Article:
'You Did It'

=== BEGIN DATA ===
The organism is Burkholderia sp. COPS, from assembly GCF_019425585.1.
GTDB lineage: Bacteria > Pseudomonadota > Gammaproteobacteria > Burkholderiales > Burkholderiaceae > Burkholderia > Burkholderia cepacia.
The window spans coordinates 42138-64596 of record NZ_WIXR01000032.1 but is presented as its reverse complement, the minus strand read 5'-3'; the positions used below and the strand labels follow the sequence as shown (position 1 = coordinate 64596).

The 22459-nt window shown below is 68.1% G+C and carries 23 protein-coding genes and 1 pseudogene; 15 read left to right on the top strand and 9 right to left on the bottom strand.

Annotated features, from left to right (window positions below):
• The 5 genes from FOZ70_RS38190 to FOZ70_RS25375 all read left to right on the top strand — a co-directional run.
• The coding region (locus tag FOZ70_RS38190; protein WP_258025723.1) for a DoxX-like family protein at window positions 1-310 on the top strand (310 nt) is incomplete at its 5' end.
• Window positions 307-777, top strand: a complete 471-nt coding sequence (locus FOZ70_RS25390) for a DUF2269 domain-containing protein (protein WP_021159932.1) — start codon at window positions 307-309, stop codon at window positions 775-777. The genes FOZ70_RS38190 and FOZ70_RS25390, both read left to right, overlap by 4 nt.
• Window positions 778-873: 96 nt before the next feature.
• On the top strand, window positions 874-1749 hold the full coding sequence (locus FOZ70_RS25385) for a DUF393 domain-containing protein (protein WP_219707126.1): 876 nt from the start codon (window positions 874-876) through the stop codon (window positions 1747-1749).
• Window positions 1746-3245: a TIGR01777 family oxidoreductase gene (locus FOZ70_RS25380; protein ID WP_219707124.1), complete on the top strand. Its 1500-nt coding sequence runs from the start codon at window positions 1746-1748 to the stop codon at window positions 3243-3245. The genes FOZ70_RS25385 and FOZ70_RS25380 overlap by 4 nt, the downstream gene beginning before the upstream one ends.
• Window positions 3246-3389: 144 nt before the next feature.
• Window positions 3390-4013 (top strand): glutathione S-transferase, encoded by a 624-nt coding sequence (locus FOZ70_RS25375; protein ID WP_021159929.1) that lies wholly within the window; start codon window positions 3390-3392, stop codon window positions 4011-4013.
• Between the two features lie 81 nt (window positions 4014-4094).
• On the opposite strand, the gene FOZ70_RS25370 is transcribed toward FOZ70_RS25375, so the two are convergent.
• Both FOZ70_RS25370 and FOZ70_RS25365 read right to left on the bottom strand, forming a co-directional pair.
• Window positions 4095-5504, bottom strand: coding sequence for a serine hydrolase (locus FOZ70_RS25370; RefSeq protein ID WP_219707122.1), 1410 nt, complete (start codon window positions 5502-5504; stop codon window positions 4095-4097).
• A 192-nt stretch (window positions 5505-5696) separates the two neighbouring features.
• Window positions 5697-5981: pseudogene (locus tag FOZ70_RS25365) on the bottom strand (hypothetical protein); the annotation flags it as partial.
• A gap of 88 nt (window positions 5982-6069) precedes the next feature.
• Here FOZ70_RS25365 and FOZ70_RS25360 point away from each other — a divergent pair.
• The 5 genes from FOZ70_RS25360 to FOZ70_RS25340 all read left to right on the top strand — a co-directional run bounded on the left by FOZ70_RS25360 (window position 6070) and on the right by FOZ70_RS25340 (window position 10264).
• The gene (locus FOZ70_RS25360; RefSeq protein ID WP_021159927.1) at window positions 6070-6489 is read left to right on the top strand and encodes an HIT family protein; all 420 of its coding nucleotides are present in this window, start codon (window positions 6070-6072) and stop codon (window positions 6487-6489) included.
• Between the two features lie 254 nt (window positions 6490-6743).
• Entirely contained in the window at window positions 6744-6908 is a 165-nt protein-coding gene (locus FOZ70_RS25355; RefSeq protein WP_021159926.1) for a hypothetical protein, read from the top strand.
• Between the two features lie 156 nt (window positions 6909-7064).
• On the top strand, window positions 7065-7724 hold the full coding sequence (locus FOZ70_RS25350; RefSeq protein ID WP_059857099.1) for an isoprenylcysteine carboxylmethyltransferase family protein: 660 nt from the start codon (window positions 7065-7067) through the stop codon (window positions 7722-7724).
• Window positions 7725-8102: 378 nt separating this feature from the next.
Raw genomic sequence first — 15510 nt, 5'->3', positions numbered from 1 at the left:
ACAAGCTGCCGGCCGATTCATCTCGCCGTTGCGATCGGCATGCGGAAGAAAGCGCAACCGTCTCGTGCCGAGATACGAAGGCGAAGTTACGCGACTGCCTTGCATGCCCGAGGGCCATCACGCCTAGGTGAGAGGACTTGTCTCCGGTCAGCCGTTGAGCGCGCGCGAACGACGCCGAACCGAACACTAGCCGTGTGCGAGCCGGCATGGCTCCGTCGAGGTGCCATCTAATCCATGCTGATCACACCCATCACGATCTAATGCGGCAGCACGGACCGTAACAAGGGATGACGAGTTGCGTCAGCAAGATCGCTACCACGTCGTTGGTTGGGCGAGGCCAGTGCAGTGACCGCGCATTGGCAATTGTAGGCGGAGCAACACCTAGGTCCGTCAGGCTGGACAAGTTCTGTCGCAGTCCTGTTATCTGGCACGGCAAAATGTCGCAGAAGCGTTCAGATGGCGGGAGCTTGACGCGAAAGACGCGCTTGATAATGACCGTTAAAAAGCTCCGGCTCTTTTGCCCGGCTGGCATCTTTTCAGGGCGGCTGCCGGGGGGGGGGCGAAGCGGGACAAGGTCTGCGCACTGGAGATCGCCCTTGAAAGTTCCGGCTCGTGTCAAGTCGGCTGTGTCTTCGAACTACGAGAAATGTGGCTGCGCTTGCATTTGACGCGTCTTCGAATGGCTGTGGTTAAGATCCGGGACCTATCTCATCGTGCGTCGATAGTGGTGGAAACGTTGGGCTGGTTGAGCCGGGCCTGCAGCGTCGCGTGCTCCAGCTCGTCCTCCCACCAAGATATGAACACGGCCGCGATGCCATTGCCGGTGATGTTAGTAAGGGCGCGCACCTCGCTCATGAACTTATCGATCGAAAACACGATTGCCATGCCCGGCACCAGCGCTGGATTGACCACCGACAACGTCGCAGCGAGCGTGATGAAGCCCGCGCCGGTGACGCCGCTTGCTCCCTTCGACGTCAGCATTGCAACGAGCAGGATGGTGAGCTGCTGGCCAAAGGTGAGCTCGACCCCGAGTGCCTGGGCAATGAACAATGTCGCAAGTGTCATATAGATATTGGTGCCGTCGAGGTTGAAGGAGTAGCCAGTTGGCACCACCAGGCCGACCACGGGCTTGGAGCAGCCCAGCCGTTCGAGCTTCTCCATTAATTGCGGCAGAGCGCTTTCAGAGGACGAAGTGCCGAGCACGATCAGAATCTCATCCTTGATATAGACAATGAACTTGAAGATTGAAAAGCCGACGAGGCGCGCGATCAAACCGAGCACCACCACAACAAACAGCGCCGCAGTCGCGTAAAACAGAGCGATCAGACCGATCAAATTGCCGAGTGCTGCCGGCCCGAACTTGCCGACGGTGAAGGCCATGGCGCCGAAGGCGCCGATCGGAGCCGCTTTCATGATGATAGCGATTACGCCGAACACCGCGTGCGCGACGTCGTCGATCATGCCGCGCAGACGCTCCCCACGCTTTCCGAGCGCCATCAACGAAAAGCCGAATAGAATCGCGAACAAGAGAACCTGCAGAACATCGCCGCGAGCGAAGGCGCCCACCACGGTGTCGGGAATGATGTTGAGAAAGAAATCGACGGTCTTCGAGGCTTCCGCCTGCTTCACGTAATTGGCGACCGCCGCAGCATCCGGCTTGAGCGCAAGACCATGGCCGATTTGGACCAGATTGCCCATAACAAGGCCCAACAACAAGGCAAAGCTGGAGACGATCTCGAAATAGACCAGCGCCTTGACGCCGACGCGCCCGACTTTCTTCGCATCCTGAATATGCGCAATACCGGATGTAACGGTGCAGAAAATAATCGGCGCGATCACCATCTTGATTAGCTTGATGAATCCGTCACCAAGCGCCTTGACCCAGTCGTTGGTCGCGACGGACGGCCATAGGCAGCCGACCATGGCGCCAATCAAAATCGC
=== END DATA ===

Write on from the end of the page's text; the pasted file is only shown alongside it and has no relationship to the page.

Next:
The U.S. Treasury late on Monday announced a public offering for its remaining 16% stake in American International Group's common shares, with the shares selling for $32.50, which was a 3% discount to Monday's closing price. After bailouts and commitments by the U.S. government and the Federal Reserve totaling $182 billion in 2008 and 2009, AIG finished repaying the Federal Reserve earlier this year, and the only remaining government investment in AIG is the Series D warrant to purchase up to 2,689,938 AIG shares for a price of $50 a share, that was issued on Nov. 25, 2008, with a term of 10 years. The Treasury also holds the Series F warrant, allowing the government to buy up to 150 AIG shares for a very small price. The timing of the Treasury's announcement was no surprise to Sterne Agee analyst John Nadel, who said in a report on Tuesday that he "had expected the announcement of estimated losses from Sandy was the critical factor in getting UST out of the stock." AIG on Friday announced that its early estimate of losses from Hurricane Sandy was $2.0 billion, net of reinsurance, or $1.3 billion after taxes. The company also said it expected to contribute $1 billion in capital to its AIG Property Casualty unit, after the unit had paid $2.4 billion in dividends to the holding company through the first three quarters of 2012. Then on Monday the company announced a deal to sell "up to a 90% stake in International Lease Finance Corporation (ILFC), a non-core asset," to an investor group led by Weng Xianding, chairman of New China Trust Co. Ltd. for roughly $4.75 billion. AIG CEO Robert Benmosche credited the company's employees with achieving "one of the most extraordinary - and what many believed to be the most unlikely - turnarounds in American business history," saying in an internal memo that "you did it."